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Architects: CEBRA

Landscape architect: PK3

Location: Strandgårds Alle, Kerteminde, DK

Year: 2012 – 2014

Project size: 1,500 m² new building

Photography: Mikkel Frost / CEBRA
Client: Kerteminde Municipality

Engineer: Søren Jensen

Awards: Nominated for the European Union Prize for Contemporary Architecture – Mies van der Rohe Award 2015

Children’s Home of the Future

Danish architecture studio CEBRA has completed a pioneering project for a new type of 24-hour care centre for marginalized children and teenagers in Kerteminde, Denmark. The tile- and wood-clad building plays with familiar elements and shapes to create a homely environment in a modern building that focuses on the residents’ special needs. The Children’s Home of the Future combines the traditional home’s safe environment with new pedagogical ideas and conceptions of a modern children’s home and the needs it should fulfil.

The vision for the new institution is to establish a care centre that encourages social relations and a sense of community, while at the same time accommodating the children’s individual needs – a place that they are proud to call their home and that prepares them for their future path in life in the best possible way. The physical surroundings reflect a practice-oriented pedagogic approach so that the architecture actively supports the staff’s daily work with children, who struggle with behavioural, social and mental health problems.

Site plan

A place like home

Whether it is in children’s drawings or a web browser’s stylised icon, at all ages we recognise and use the rectangular pitched-roof building with a chimney as a sign for “home”. It is the visual essence of the functions it contains, both literally and symbolically. The design for the new children’s home takes the familiar basic shapes of the typical Danish home as its natural starting point: the classic pitched-roof house and the dormer motif. The two elements are used in their most simplified form to create a recognisable exterior appearance and integrate the building into the surrounding residential area. They make up the project’s underlying architectural DNA, which expresses inclusion, diversity and an atmosphere of safety.

By combining and applying the basic elements in a new and playful way the care centre is highlighted as an extraordinary place with its own identity. The basic geometric shape is modified by the distinctive dormer profiles, which grow into and out of the building volume, are turned upside down and even rise up to form a view point. The concept adds spatial variation and functional flexibility to the interior organisation. The dormers give the residents the opportunity to make their own mark on the building by involving them in the arrangement, décor and use of these “bonus spaces” according to varying needs and changing activities. The varying sizes and orientations allow for a wide range of applications such as reading and movie corners, a study for doing homework, areas for painting and crafting, common rooms for festive events etc.

More home, less institution

The overall organisation consists of four interconnected houses. The elongated wings of the traditional institutional building are split up and contracted to form a compact building with offset volumes. Thereby, the building scale is reduced, and self-contained varied units are created for the different groups of residents. Each age group has its own house in connection with a central unit for flexible use. The layout aims to provide the residents with a sense of belonging to their unit – a homely base where they can retreat alone or in smaller groups.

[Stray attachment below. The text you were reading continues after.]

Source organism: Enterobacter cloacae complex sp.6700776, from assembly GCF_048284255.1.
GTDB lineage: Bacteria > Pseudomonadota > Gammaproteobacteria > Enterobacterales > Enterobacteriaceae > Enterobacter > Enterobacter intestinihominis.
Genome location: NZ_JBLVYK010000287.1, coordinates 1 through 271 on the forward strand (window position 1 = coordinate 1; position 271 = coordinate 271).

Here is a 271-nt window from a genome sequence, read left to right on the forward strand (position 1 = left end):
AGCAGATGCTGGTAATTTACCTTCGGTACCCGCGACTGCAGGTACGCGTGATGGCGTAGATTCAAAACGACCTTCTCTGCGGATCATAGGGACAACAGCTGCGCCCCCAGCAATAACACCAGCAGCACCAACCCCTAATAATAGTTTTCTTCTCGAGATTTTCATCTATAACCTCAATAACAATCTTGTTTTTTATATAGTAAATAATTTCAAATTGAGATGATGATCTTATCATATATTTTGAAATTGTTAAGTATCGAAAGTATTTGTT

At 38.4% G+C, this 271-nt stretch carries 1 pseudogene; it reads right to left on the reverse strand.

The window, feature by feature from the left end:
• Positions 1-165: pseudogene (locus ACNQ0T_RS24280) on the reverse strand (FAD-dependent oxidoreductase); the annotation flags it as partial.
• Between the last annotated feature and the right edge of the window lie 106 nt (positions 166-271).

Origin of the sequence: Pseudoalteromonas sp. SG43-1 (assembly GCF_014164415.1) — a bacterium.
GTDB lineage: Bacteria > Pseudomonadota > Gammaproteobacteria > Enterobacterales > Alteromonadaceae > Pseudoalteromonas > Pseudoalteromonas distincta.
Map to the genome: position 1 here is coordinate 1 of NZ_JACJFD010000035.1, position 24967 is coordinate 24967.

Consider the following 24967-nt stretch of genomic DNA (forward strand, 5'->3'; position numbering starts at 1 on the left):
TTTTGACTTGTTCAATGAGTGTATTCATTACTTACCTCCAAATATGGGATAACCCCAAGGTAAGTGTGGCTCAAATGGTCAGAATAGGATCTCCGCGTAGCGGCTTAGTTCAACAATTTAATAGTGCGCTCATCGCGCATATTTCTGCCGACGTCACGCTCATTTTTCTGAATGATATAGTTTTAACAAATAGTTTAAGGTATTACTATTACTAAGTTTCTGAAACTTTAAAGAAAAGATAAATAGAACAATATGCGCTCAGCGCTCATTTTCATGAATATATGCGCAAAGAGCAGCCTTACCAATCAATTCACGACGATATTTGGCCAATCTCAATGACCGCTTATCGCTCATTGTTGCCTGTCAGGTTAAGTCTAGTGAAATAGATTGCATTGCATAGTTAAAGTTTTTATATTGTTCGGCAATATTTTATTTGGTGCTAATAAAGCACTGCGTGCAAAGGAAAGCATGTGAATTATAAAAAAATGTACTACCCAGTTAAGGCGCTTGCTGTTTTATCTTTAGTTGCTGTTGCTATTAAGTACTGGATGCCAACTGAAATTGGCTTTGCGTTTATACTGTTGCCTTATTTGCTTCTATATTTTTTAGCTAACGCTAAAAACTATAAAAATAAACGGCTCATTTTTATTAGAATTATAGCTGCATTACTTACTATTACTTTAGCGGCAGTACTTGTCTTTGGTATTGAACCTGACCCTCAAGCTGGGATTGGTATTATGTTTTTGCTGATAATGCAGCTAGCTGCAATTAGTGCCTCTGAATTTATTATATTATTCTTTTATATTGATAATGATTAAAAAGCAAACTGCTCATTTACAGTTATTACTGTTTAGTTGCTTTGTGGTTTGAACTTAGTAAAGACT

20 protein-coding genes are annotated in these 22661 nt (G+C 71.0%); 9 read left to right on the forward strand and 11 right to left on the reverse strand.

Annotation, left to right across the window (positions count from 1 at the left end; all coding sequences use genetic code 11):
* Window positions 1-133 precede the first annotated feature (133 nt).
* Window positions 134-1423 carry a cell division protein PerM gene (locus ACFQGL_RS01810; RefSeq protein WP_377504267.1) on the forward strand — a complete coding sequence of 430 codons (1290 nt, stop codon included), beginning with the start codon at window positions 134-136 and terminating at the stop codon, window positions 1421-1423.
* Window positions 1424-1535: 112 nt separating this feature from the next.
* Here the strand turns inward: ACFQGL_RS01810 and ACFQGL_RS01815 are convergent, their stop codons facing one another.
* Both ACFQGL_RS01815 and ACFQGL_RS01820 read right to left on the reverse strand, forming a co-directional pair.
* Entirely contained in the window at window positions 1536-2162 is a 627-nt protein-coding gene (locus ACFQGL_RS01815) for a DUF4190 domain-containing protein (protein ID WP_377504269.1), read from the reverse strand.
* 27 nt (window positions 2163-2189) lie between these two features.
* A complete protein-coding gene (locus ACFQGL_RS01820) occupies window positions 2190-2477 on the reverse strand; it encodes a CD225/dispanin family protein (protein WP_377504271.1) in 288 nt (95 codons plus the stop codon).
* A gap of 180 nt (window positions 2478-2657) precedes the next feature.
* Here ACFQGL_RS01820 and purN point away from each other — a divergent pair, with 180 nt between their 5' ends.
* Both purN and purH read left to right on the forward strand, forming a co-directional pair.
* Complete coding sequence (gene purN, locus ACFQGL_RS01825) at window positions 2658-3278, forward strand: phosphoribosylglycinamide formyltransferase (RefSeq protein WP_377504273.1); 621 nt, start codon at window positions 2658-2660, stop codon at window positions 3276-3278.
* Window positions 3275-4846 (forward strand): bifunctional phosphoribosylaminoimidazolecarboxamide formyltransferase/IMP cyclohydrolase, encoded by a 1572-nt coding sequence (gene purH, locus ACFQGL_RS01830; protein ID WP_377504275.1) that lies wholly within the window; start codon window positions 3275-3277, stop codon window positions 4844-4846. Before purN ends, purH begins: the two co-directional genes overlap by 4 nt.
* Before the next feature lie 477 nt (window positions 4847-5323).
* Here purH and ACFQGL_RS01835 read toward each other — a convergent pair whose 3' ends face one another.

The smaller children’s units are retracted from the street and oriented towards the garden with direct access to the playground. The central unit contains the main entrance, connecting with the parking lot, which gives the staff an overview of arriving visitors and deliveries without affecting the housing units. The teenagers’ unit is the most extroverted section of the building and is oriented towards the street. The older residents are encouraged to use the city and engage in social activities on equal terms with their peers.

Typical institutional functions such as administration, staff rooms and storage are mostly located in the basement and on the 1st floor so that they are “lifted” out of the residents’ everyday lives, minimising the feeling of being in an institution. The building’s rational organization ensures short distances and proximity between the different units so that the personnel are always close by for residents. Thus, the personnel’s working procedures are incorporated effectively in the daily routines, freeing up more time for taking care of and spending time with the children – more home, less institution.


Architects: CEBRA

Landscape architect: PK3

Location: Strandgårds Alle, Kerteminde, DK

Year: 2012 – 2014

Project size: 1,500 m² new building

Photography: Mikkel Frost / CEBRA

urbanNext (May 20, 2024) Children’s Home of the Future. Retrieved from
Children’s Home of the Future.” urbanNext – May 20, 2024,
urbanNext October 23, 2017 Children’s Home of the Future., viewed May 20, 2024,<>
urbanNext – Children’s Home of the Future. [Internet]. [Accessed May 20, 2024]. Available from:
Children’s Home of the Future.” urbanNext – Accessed May 20, 2024.
Children’s Home of the Future.” urbanNext [Online]. Available: [Accessed: May 20, 2024]

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